Orphans and Bibis

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Most of the last two busy months have been occupied by visiting orphan children and their caregiversnear Kilema hospital, in villages with names like Rosho, Lasso, Legho, Mrumeni, Kimamoroni, Kiraracha and Mkyashi.I am beginning to know where all the villages are and how to get there (even by myself at times) on red dirt roads that eventually dwindle into narrow footpaths.Here we jest, “this is not a road,” and keep on driving.As the rains have progressed the red clay surface becomes slick and little rivulets further the erosion process.

Every family has a story to tell about how they live, the family members who provide support, the productivity of the shamba, the number of animals which are a sign of wealth and sustain families with milk, eggs and meat.There are also discussions about those who have died, those who have run away, those who have been tested and who still needs to be.It often seems that a grandmother or mother is telling the story and that she has been there to catch those that remain after the losses.

Part of my work here has been to document some of the stories I come across for CACHA and for Dr. Nyaki, aclinical officer in theHIVCenterand formidable woman.I include a few stories here.

I. and J.

A short ride down the mountain from Kilema hospital to the village turnoff followed by a sharp climb uphill to the west and eventually we arrive at the home of two orphan girls sponsored byKilema orphan program.  I. and J.are step sisters with ten years between them, daughters of the same mother that died in 2005 of HIV/AIDS.Their fathers are different men but both also passed away from the same treacherous disease that has infected 1 in 9 Tanzanians, perhaps a greater percent in this region according to local statistics.Irene is two years old and HIV positive and has not been seen at the CTC for regular follow-up.As the coordinator, Denis firmly encourages Bibi M. to come to the HIV center for assessment, I look around at the impoverished circumstances and a host of barriers to regular attendance at the distant clinic come to mind.

Bibi M. is a stern grandmother, with deep frown lines converging between her brow and a tight, fine lipped mouth set rigidly as though she has seen it all before. She has circles under her eyes and below the skin sags a bit so that her look is blend of exhaustion and unhappiness.She is slight enough that I check her closely for signs of illness but realize that hard unrelenting work is the cause of her wiry frame, not illness.In fact I feel grateful for her fitness as the children she is in charge of line up in front of us for greetings, five in all.Only two of these children are sponsored by the program but Bibi is struggling with the care of another three children, a 13 year old boy named N. with bright intelligent eyes and broad smile, 11 year old M. and 6 year old M., all children of another mother, perhaps her daughter, who can’t feed them we are told.

We are greeted warmly as is the custom everywhere and very low stools, just inches off the ground, are brought from a pole and mud house that slants dangerously away from us.The slant is so profound that the door of the house no longer opens or closes and one has to enter sideways holding the frame to keep from falling into the house. Later I enter to see the most difficult interior to date. There are no beds, only two eroded mattresses on the uneven dirt floor.There is a jumble of bedding and stray clothes lying about.Cooking has been done inside the house with the traditional three flat stones.The fire has caused the partial burning of a dividing wall and Bibi is urged never to have a fire inside the house for fear of burning it down all together.A fire took the lives of two children in a village near Kilema just yesterday.Light filters through the cracks in the rear mud wall and it is clear to see from inside that this house is in its final days.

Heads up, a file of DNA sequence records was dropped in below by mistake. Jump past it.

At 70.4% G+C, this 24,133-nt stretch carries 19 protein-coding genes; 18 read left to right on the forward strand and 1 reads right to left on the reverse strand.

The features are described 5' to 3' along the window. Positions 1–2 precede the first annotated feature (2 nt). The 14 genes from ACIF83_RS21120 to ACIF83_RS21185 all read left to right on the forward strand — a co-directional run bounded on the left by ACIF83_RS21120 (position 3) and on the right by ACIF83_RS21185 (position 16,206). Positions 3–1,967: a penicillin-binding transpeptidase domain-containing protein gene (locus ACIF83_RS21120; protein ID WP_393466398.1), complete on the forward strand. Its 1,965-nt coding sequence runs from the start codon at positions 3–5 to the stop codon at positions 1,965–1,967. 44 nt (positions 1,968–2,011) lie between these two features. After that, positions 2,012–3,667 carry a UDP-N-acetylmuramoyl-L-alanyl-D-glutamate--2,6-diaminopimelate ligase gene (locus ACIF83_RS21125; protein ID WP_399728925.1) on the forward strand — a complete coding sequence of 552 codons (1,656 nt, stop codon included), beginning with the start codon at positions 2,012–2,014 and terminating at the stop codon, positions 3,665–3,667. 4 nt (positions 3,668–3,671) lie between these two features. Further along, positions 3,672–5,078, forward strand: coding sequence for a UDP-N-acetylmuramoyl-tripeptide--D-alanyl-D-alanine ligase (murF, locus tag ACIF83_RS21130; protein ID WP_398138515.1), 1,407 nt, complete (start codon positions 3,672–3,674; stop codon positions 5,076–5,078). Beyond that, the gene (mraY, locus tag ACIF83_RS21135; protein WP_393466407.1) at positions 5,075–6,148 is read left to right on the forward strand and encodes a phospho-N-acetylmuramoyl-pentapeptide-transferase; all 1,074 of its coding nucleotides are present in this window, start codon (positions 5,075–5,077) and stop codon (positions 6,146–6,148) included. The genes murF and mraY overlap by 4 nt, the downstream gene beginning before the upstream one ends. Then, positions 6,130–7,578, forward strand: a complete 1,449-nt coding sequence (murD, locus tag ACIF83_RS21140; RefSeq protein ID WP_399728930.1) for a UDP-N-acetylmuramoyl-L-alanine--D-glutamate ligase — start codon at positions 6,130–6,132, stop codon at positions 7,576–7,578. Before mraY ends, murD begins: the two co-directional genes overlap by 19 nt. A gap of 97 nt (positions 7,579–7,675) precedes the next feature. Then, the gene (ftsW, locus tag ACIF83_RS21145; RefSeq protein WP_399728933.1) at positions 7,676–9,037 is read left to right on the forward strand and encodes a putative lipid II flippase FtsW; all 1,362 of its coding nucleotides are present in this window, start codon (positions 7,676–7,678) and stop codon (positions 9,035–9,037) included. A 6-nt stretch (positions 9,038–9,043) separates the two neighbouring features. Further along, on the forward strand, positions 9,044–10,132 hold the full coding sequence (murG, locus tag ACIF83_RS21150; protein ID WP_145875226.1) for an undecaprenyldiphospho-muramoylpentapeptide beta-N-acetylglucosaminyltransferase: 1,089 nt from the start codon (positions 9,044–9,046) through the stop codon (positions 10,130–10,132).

Up the slope from I. and J.’s house the neighbour has levelled a piece of property with lava rock and in their renovating zeal have allowed volumes of lava rock to cascaded down toward the mud house below, destabilizing it.The dump of lava rock collects half way up the side of Bibi’s hut.It seems a shocking disregard for the less fortunate neighbour and we resolves to contact the village leader to discuss what happened here and advocate on Bibi’s behalf for compensation if possible. Whatever the outcome, this woman is in need of a new house.

The family was left with food, clothing and a blanket at this home visit and everyone was pleased to see Bibi M., I., J. and N. at the HIVCenter the following morning for I’s HIV followup.Some two days later all the children came again to Kilema for the Cacha orphan day.Again three days later Bibi came to the hospital for other needs, clothing and shoes.Home visits consistently seem to be an effective way to assess the home conditions of orphan children and also to motivate caregivers and children to come in for services and build bridges with the orphan program.

On November 27th the Cacha team visited the home again with a local contractor, Mr. Mkundi, in order to take measurements and discuss options for providing M. and her family safe and secure housing.Two mosquito nets, a new mattress and bedding were provided.